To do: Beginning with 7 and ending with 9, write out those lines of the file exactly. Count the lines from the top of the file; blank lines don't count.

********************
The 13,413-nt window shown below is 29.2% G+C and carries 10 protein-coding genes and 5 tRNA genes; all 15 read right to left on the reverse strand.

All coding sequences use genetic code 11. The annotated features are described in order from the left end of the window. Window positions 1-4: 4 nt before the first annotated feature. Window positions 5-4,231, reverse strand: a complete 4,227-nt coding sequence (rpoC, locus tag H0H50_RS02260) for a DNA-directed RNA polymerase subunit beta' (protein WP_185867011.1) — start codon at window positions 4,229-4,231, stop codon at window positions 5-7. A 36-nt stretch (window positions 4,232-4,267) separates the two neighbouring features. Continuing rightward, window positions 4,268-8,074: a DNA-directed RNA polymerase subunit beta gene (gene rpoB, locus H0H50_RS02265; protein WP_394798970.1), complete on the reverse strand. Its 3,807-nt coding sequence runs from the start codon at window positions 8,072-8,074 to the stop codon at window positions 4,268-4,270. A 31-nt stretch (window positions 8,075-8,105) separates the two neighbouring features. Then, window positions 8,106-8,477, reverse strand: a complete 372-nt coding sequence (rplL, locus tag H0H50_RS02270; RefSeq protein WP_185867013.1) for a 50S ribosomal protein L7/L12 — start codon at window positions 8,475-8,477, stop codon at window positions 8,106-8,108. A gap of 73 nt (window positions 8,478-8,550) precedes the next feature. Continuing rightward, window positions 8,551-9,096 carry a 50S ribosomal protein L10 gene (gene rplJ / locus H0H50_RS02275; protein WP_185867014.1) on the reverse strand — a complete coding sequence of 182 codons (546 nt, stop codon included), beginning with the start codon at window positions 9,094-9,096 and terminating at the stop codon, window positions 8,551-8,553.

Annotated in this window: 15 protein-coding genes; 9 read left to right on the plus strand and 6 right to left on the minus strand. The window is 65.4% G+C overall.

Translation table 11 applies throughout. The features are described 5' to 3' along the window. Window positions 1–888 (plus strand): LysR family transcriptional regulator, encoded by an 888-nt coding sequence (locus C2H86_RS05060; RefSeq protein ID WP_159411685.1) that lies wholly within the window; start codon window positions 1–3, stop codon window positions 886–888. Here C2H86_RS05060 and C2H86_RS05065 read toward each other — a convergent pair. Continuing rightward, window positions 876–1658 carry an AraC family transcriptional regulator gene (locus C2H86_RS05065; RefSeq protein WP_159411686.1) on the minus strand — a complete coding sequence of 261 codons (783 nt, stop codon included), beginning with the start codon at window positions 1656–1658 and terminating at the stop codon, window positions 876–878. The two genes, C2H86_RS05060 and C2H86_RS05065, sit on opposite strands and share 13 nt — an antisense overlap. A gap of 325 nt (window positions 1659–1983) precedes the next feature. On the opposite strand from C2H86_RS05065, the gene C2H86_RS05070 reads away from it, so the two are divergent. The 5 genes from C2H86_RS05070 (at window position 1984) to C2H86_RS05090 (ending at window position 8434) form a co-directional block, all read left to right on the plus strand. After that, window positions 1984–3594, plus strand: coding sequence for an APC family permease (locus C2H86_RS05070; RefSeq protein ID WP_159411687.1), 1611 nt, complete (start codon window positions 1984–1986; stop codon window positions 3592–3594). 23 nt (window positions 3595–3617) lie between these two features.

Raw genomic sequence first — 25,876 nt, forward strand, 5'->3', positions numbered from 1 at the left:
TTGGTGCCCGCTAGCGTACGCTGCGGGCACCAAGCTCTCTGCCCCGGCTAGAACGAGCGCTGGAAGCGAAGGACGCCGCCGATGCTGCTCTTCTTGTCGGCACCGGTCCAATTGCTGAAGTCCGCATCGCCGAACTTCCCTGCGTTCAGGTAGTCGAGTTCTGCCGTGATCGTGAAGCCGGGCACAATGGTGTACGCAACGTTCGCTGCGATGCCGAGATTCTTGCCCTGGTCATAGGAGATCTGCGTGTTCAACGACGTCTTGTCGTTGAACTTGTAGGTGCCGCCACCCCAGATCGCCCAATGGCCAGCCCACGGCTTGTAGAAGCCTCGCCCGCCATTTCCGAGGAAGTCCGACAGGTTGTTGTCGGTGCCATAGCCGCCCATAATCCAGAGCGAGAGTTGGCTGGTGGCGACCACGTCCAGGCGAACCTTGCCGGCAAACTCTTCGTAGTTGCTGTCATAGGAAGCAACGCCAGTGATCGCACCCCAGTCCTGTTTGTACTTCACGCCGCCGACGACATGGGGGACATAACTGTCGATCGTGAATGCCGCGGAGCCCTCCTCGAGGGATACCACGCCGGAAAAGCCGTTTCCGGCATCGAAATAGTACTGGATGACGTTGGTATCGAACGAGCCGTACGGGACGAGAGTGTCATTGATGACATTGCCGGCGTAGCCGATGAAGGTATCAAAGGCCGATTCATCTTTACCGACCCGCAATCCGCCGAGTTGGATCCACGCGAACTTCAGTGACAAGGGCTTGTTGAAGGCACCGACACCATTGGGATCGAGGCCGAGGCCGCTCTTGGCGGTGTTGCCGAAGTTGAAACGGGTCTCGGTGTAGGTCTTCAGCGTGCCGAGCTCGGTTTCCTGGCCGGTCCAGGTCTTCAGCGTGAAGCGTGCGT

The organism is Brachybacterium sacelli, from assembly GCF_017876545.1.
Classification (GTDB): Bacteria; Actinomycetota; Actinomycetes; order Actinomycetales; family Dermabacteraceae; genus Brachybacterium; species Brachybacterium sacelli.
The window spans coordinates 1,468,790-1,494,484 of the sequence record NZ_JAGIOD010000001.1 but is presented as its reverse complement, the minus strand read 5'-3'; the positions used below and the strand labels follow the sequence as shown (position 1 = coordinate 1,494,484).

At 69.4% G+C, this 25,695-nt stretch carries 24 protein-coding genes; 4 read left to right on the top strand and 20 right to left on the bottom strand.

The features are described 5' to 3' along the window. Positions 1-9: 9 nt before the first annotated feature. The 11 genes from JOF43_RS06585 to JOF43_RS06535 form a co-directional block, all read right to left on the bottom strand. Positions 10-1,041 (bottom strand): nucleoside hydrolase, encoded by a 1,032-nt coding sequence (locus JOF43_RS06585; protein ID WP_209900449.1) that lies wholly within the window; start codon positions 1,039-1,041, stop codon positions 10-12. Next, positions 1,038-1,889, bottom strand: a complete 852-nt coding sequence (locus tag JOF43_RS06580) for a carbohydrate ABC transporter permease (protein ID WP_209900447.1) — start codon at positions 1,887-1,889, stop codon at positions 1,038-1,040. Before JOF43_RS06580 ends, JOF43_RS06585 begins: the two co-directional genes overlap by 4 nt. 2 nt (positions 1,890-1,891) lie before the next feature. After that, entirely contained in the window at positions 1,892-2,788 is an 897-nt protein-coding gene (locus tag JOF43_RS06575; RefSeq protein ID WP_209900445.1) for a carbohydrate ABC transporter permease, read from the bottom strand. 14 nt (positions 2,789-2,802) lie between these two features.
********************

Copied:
The organism is Brachybacterium sacelli, from assembly GCF_017876545.1.
Classification (GTDB): Bacteria; Actinomycetota; Actinomycetes; order Actinomycetales; family Dermabacteraceae; genus Brachybacterium; species Brachybacterium sacelli.
The window spans coordinates 1,468,790-1,494,484 of the sequence record NZ_JAGIOD010000001.1 but is presented as its reverse complement, the minus strand read 5'-3'; the positions used below and the strand labels follow the sequence as shown (position 1 = coordinate 1,494,484).